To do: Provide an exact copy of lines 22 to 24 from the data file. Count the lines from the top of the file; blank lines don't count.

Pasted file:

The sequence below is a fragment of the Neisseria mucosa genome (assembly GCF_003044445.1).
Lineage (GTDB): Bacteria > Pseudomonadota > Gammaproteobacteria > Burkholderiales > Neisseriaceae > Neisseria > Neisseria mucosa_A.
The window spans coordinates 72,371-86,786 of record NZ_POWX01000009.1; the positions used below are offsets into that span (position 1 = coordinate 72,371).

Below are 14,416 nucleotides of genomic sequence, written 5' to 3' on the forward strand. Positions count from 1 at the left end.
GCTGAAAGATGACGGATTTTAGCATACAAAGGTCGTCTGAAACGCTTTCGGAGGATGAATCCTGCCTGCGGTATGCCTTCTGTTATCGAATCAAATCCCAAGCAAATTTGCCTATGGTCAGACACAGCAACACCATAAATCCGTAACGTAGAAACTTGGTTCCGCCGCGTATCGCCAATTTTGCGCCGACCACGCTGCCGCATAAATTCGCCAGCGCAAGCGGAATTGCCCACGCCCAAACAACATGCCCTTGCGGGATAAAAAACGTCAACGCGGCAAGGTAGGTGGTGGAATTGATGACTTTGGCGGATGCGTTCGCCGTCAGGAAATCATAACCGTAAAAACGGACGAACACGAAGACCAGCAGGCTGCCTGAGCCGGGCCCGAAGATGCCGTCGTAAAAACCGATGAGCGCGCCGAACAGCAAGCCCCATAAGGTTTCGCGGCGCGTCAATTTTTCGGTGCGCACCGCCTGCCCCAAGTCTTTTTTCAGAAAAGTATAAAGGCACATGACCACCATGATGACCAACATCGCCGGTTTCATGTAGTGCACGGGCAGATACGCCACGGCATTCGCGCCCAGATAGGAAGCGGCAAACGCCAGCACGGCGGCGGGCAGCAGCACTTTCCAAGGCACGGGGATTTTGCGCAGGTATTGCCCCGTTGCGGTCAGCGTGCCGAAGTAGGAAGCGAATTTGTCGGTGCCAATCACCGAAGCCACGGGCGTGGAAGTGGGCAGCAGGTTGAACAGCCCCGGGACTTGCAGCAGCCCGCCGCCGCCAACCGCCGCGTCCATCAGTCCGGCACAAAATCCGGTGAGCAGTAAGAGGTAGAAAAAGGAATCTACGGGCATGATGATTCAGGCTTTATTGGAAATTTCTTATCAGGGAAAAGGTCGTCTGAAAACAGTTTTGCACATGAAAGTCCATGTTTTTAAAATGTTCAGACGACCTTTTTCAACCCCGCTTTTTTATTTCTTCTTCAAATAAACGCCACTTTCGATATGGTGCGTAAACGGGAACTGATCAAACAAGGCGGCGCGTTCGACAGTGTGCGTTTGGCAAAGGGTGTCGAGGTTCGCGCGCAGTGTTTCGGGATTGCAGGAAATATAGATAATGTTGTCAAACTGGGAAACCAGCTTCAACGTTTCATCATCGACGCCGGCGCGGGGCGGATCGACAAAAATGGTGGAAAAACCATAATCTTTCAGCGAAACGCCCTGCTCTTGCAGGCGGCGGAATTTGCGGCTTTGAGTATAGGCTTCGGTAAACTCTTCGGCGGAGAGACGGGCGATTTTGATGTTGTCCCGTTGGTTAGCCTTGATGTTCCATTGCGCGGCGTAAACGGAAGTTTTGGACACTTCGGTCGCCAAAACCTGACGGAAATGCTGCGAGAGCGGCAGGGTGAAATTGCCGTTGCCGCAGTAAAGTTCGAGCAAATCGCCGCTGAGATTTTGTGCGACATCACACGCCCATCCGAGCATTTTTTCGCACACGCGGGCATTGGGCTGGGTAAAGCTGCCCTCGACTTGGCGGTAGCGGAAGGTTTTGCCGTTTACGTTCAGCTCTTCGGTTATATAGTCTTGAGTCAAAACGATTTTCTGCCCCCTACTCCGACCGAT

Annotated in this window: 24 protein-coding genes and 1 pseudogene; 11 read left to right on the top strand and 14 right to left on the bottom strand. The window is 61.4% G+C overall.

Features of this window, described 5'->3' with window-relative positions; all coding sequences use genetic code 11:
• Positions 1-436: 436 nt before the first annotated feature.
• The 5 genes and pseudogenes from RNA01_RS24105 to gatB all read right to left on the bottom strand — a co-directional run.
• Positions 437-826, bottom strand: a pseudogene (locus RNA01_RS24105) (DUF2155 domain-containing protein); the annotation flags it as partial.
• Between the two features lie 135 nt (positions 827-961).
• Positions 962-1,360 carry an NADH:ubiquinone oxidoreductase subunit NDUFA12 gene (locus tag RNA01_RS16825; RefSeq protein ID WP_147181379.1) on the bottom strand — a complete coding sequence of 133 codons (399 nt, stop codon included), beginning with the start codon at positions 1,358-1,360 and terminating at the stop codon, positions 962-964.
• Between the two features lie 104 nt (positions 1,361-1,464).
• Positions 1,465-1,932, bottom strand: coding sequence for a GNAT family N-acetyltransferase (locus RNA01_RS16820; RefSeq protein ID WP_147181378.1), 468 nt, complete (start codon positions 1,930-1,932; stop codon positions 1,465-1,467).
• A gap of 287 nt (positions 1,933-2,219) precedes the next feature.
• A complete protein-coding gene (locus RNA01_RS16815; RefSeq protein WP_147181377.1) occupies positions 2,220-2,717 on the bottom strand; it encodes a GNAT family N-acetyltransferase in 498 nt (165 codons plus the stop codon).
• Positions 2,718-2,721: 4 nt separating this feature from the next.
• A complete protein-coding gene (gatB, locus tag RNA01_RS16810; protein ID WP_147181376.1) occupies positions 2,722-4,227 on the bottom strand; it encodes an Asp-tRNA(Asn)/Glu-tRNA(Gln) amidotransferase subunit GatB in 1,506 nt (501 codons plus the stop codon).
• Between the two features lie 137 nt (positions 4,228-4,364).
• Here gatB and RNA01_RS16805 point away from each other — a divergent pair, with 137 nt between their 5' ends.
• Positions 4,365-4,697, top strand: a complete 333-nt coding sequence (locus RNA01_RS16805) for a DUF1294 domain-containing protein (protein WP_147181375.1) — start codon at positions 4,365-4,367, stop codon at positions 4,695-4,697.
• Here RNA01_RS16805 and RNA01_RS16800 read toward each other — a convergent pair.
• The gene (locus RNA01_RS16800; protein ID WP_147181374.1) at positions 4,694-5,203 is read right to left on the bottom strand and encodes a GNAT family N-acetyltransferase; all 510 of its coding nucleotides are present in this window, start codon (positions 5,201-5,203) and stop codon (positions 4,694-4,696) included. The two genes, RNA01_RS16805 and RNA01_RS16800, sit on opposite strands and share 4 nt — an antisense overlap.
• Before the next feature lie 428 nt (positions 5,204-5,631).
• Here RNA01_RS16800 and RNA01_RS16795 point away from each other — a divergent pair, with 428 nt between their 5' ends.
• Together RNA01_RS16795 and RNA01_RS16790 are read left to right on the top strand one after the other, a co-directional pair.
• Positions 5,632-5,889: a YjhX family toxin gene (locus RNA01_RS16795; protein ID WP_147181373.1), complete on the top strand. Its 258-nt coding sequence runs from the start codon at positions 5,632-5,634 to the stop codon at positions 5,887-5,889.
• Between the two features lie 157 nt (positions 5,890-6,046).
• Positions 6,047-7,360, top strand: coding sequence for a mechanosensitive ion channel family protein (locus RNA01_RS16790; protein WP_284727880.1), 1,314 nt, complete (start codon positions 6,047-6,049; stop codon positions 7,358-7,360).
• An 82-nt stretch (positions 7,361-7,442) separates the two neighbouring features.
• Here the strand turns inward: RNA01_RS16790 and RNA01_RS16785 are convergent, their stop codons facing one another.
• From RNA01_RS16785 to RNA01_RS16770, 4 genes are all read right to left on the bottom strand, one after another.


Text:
• Here RNA01_RS16805 and RNA01_RS16800 read toward each other — a convergent pair.
• The gene (locus RNA01_RS16800; protein ID WP_147181374.1) at positions 4,694-5,203 is read right to left on the bottom strand and encodes a GNAT family N-acetyltransferase; all 510 of its coding nucleotides are present in this window, start codon (positions 5,201-5,203) and stop codon (positions 4,694-4,696) included. The two genes, RNA01_RS16805 and RNA01_RS16800, sit on opposite strands and share 4 nt — an antisense overlap.
• Before the next feature lie 428 nt (positions 5,204-5,631).